Will There Be A Sequel To Inception? Here's What We Know

Christopher Nolan's mind-melting work will forever live rent-free in the minds of his fans. Since breaking onto the scene with "Memento" in 2000, the director has pushed the boundaries of space, time, and the human condition. His cerebral, immersive worlds have only grown more complex and confounding as the years pass, but few of his films have made such an unshakable impression as "Inception."

It's only natural that a film exploring the consequences of subliminal suggestion has planted such an unrelenting curiosity in our collective psyche. The film resonates as much now as it did when it first premiered over a decade ago, spawning countless theories about what happened to Leonardo DiCaprio's Dom Cobb. Had he really made it back to his family and not some dream-induced iteration of them? Did his totem, a top that perpetually spins to indicate an artificial world, actually fall just after the film cut to black, or is it still spinning to this day?

These questions have only festered under Nolan's customary evasion. The filmmaker can't escape the questions of "Inception" and a possible return to that world. Even "Tenet," the director's latest film, was theorized as a loose follow-up to it. That theory was obviously foiled after "Tenet" was released — but does it mean we'll never see an "Inception" sequel?

A Sequel Is Not in the Works...

Currently, there's no concrete proof that an "Inception" sequel is in development. With the exception of his ideas for an "Inception" video game, Nolan has never expressed much interest in returning to that world, and that aligns pretty soundly with his aversion to sequels in general. The only films he's made that are connected by more than just loose themes are those in his "Dark Knight Trilogy." Most of his projects tell a contained story and are designed to stand alone.

Though he doesn't always continue a story in a sequel, Nolan has been known to expand on a single concept across multiple films. The guilt of a father separated from his children is explored in both "Inception" and "Interstellar." The director is also known to center his stories on characters (and, by extension, actors) that resemble him in some way. The brooding, obsessive protagonist is a staple in most of his films, which can make his work seem like an outlet to express his internal struggles.

That also could explain why Nolan is so reluctant to return to a world he's already explored. His films represent a sort of catharsis for the director. As his concepts evolve and take on more complexity — like the jump from the subliminal in "Inception" to space in "Interstellar" and, finally, time in "Tenet" — so do the subjects that concern the director.

...But Inception's Story Has Continued In Other Ways

As frustrating as those unanswered questions can be, it's important to note that mystique is an integral part of Nolan's work. He's resonated with so many and cultivated such a loyal fandom because of the mysteries shrouding his films. Cobb's story was told pretty succinctly in "Inception." It didn't end as definitively as some would have hoped, at least not in terms of his external development. But internally, Cobb's acceptance of his reality — whether it be dream or otherwise — is what makes "Inception" so satisfying. If a sequel were to open that door and try to explain what really happened, it would feel like a regression, and it'd undermine the significance of "Inception."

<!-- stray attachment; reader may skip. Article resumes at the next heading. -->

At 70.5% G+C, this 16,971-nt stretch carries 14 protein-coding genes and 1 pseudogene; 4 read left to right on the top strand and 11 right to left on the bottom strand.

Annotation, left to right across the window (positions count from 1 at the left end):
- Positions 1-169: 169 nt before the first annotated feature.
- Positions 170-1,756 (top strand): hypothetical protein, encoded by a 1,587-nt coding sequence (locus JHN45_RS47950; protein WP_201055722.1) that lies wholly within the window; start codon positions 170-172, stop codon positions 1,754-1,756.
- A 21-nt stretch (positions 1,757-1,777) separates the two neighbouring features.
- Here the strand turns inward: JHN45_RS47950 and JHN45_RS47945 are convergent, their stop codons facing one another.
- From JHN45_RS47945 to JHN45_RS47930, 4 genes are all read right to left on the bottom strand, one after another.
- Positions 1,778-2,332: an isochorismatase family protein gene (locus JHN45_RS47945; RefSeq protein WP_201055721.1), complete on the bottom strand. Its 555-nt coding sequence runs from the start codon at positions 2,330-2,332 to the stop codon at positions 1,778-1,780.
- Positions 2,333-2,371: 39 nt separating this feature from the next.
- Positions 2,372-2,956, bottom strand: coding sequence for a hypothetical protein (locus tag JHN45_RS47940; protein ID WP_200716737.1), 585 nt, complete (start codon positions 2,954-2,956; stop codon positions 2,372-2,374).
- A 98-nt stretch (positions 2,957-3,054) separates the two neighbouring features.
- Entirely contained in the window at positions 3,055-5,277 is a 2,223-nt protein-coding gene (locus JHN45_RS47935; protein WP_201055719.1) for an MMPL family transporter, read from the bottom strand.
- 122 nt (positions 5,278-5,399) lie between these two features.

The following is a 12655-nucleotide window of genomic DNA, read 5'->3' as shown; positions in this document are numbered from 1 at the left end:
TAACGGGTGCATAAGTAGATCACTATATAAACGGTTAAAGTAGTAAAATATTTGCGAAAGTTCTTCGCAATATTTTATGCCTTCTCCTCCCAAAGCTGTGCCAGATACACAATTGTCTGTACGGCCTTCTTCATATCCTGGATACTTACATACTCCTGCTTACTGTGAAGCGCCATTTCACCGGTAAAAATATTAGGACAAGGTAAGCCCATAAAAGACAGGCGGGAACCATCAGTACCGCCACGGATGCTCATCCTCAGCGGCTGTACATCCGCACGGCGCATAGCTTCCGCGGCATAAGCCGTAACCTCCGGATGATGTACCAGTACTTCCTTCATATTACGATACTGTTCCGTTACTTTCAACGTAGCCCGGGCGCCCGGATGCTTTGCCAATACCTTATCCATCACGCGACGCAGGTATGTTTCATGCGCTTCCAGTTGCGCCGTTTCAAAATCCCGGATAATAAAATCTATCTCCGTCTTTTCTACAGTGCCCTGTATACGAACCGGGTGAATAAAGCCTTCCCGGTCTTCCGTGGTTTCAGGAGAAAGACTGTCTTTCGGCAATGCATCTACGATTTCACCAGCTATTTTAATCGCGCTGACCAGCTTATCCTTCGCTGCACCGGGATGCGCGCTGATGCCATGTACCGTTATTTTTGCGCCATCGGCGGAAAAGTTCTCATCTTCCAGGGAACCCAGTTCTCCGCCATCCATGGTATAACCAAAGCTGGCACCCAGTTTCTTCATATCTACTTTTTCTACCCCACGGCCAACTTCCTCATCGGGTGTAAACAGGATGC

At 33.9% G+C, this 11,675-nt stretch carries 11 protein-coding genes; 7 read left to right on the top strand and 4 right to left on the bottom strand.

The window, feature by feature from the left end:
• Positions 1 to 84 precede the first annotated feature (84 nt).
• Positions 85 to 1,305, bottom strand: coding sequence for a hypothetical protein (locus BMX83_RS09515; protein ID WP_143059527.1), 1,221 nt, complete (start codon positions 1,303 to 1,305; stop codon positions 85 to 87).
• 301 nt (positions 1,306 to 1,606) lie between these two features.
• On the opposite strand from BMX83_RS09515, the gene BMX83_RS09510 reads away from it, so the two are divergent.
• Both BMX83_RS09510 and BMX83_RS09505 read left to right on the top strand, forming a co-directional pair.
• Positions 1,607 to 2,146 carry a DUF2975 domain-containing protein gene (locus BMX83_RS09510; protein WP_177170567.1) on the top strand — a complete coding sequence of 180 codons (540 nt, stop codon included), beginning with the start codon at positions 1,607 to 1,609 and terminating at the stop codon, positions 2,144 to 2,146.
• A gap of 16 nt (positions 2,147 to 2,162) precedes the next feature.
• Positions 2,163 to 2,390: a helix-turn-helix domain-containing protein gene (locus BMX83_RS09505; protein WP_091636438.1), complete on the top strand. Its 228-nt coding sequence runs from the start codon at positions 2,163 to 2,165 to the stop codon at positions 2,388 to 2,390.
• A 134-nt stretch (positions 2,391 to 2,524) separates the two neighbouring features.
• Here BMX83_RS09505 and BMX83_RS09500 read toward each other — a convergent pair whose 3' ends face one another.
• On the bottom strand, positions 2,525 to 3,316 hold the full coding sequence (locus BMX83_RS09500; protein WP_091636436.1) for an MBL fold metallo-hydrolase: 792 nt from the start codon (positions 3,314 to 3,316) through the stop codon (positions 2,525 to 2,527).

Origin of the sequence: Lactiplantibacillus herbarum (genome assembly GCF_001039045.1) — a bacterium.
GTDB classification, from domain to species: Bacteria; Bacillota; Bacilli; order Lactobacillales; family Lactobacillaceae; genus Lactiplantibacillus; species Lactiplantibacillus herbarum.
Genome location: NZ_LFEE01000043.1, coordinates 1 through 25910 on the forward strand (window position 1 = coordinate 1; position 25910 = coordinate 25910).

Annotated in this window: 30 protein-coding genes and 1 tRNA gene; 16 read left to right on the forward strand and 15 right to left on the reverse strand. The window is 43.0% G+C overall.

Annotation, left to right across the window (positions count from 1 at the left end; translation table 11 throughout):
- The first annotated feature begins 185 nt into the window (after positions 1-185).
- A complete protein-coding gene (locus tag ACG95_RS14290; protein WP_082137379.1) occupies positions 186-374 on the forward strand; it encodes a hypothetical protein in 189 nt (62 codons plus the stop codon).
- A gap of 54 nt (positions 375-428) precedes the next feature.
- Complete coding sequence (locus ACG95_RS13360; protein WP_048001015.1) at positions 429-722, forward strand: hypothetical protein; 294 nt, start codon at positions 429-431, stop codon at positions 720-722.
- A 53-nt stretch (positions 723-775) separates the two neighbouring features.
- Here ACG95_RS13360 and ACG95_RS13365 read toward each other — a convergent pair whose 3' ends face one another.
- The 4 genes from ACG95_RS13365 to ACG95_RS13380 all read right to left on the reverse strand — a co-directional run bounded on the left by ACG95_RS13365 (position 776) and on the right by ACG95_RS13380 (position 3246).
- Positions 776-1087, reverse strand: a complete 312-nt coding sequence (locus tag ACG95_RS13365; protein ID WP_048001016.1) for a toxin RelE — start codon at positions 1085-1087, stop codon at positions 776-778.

More than that, the world of "Inception" has already been explored further — just not in the way some fans might have hoped. Warner Bros. released two companion comics after "Inception," both of which explored the events that directly preceded the film. "The Cobol Job" and "The Big Under" were released on the now-defunct "Inception" website, but they offered a bit of context into the heist that opens the film.

If a film connected to "Inception" were ever developed, it would likely find more success as a prequel. Rumors persist in certain corners of the internet that Nolan is developing a spin-off, one which would serve as an opportunity for his brother Jonathan to direct his first big feature. But those are unsubstantiated claims, and there's nothing to confirm that a supplementary film will ever actually happen.

Nolan Seems to Have Moved On

Nolan is not at all afraid of subtext in his films, and his occasional use of paladins as main characters is no exception. Leonardo DiCaprio resembled the director as Cobb in "Inception" — to the point where Robert Pattinson's visibly-blonder appearance only fueled the idea that "Tenet" could be a sequel, one that might pivot the focus to Cobb's children. Though Pattinson's character was not Cobb's son, his similarities to Nolan still allude to the director's proclivities as a storyteller.

Like with "The Dark Knight Rises" and "Interstellar," "Tenet" was concerned with passing the torch. "Tenet" saw the debut of Nolan's first non-white protagonist in over 20 years of filmmaking. The fact that Pattison leads John David Washington's Protagonist on a crash course of space and time throughout the film, only to leave him the keys to the kingdom at the end, is very telling. It shows Nolan is concerned with legacy, but also with building up a new generation in his own image.

It's clear the director's hands will be full with the upcoming "Oppenheimer," so if fans want Nolan to return for an "Inception" sequel or spin-off, they should probably start planning a mind heist of their own.